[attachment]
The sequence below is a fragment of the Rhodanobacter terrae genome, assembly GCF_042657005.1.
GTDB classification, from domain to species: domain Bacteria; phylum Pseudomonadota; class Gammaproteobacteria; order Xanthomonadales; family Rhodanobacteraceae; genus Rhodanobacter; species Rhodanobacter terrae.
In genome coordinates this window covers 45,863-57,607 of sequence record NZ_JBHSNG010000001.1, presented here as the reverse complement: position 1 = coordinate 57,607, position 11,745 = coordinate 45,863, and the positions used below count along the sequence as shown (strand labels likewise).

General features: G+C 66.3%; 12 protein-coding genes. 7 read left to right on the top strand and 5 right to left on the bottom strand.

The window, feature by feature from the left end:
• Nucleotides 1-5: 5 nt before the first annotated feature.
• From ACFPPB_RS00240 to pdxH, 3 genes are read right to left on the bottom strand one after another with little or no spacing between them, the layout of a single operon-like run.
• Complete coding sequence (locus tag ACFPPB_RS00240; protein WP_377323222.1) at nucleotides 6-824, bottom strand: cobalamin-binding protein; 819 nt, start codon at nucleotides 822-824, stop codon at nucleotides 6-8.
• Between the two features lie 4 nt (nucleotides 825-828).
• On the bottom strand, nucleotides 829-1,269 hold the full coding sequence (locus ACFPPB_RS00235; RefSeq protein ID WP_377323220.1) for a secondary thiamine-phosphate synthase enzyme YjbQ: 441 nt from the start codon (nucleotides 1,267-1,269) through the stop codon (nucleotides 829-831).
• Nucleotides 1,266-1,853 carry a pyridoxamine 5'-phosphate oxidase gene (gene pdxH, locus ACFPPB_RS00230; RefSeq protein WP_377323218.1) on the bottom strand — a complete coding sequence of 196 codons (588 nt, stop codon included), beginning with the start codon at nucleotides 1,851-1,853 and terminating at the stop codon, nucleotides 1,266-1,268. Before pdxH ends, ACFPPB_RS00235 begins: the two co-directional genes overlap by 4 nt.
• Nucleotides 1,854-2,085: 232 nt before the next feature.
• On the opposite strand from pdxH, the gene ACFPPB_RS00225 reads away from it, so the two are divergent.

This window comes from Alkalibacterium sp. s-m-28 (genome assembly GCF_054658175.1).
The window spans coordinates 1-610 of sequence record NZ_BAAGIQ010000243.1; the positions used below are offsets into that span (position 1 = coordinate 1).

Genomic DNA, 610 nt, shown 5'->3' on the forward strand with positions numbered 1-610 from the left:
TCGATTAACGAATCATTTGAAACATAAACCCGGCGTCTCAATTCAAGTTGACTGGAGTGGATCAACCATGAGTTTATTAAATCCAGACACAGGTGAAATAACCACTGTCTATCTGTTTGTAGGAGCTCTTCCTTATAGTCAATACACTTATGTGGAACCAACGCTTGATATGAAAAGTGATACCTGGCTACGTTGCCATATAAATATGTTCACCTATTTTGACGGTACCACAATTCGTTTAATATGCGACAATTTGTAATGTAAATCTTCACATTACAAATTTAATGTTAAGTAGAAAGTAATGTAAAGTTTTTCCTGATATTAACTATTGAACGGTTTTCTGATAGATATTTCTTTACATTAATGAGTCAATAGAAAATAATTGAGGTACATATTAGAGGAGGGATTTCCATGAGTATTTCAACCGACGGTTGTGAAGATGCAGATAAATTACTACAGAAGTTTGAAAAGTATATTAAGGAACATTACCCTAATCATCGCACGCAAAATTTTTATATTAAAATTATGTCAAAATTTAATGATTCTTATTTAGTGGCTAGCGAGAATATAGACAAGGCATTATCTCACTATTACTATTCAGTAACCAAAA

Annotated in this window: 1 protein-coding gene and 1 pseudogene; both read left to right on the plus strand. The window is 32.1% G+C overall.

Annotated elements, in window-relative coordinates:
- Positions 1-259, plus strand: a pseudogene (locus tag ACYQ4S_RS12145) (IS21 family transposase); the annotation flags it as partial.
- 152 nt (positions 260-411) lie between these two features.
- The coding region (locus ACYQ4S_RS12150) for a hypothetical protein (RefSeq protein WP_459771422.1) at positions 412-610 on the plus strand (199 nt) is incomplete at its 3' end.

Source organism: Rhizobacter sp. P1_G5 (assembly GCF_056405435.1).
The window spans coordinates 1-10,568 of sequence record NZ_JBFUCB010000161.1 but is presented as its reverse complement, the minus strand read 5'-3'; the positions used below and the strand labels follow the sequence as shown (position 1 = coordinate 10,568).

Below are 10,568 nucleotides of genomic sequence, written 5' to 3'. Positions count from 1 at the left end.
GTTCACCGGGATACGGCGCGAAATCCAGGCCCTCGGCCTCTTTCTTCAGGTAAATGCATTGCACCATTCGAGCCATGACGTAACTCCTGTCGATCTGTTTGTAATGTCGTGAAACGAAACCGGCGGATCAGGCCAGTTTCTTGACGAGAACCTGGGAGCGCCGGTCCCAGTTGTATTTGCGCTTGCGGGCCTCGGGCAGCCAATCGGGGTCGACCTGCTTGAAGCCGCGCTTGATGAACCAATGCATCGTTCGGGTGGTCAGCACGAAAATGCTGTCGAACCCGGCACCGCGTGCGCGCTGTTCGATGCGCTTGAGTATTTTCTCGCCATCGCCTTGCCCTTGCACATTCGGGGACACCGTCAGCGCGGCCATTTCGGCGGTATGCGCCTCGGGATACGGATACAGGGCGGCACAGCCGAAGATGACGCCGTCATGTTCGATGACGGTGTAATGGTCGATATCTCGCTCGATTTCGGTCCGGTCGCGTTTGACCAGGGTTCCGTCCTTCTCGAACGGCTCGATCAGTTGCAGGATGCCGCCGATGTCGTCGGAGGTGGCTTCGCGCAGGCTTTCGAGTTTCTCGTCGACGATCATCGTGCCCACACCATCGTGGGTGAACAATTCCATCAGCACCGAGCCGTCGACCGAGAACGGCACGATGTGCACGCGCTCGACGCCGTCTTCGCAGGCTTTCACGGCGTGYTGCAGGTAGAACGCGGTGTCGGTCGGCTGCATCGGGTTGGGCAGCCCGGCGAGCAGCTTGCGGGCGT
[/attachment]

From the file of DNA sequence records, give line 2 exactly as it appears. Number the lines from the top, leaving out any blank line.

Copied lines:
GTDB classification, from domain to species: domain Bacteria; phylum Pseudomonadota; class Gammaproteobacteria; order Xanthomonadales; family Rhodanobacteraceae; genus Rhodanobacter; species Rhodanobacter terrae.